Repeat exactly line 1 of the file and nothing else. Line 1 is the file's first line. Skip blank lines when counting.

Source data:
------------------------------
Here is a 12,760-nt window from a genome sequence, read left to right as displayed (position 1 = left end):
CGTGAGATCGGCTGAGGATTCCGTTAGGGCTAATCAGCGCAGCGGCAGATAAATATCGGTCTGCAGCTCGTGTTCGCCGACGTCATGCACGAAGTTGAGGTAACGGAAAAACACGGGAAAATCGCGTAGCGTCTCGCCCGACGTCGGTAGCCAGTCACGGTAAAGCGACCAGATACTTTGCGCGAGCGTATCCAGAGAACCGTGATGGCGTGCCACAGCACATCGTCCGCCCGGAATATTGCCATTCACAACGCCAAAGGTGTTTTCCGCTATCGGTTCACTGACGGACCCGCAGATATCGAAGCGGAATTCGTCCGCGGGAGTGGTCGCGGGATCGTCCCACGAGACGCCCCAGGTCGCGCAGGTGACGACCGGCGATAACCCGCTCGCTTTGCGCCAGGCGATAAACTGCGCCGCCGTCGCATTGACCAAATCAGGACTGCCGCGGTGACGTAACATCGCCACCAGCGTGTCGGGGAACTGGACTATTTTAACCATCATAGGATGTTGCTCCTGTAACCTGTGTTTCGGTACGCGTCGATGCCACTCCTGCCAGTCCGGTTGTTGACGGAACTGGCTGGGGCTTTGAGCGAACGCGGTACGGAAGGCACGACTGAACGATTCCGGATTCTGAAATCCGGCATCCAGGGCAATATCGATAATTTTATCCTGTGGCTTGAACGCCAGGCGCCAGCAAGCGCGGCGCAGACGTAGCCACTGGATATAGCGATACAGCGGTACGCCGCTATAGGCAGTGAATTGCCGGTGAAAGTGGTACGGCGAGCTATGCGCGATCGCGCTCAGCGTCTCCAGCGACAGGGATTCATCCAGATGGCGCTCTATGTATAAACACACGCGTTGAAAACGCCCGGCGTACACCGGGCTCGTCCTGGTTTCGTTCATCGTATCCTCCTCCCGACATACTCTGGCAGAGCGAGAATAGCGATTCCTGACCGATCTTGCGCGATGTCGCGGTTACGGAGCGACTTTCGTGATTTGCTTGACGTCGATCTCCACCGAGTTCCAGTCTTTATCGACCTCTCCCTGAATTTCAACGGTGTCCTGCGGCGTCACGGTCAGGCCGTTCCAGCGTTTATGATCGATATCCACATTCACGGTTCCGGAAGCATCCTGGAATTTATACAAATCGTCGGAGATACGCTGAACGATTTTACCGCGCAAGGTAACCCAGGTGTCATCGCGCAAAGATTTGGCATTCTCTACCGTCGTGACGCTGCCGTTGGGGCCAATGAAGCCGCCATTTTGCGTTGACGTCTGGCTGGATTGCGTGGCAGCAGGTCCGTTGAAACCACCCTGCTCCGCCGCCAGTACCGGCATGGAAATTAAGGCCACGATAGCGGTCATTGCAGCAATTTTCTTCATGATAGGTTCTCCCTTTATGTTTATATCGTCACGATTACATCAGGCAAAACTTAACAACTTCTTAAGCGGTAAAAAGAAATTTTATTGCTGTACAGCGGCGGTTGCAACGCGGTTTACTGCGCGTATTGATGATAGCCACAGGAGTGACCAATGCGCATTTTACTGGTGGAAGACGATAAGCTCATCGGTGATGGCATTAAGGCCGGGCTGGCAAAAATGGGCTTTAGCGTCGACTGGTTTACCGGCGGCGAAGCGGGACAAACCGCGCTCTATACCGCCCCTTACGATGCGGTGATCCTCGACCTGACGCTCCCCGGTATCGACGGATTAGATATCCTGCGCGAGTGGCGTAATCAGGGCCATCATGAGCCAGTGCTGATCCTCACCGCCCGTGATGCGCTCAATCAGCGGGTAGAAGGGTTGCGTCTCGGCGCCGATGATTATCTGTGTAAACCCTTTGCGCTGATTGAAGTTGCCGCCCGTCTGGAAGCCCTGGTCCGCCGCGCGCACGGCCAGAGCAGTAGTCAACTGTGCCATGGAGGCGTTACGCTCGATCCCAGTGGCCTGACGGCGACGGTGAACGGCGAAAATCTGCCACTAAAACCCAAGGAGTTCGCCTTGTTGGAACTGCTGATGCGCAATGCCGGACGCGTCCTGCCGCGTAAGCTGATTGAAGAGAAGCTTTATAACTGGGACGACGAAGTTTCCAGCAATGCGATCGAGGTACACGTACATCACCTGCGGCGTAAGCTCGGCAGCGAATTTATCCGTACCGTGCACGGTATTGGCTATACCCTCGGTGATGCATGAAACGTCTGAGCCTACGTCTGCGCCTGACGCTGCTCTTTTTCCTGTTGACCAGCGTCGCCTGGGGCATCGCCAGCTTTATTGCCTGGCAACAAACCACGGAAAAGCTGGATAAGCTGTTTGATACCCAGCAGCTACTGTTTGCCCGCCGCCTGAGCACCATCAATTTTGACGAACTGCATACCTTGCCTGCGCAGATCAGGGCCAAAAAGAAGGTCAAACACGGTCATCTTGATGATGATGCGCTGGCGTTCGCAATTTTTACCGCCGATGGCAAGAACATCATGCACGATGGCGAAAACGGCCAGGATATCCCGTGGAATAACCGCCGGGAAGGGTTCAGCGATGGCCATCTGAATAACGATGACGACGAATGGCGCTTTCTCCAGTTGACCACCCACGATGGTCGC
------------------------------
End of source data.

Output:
Here is a 12,760-nt window from a genome sequence, read left to right as displayed (position 1 = left end):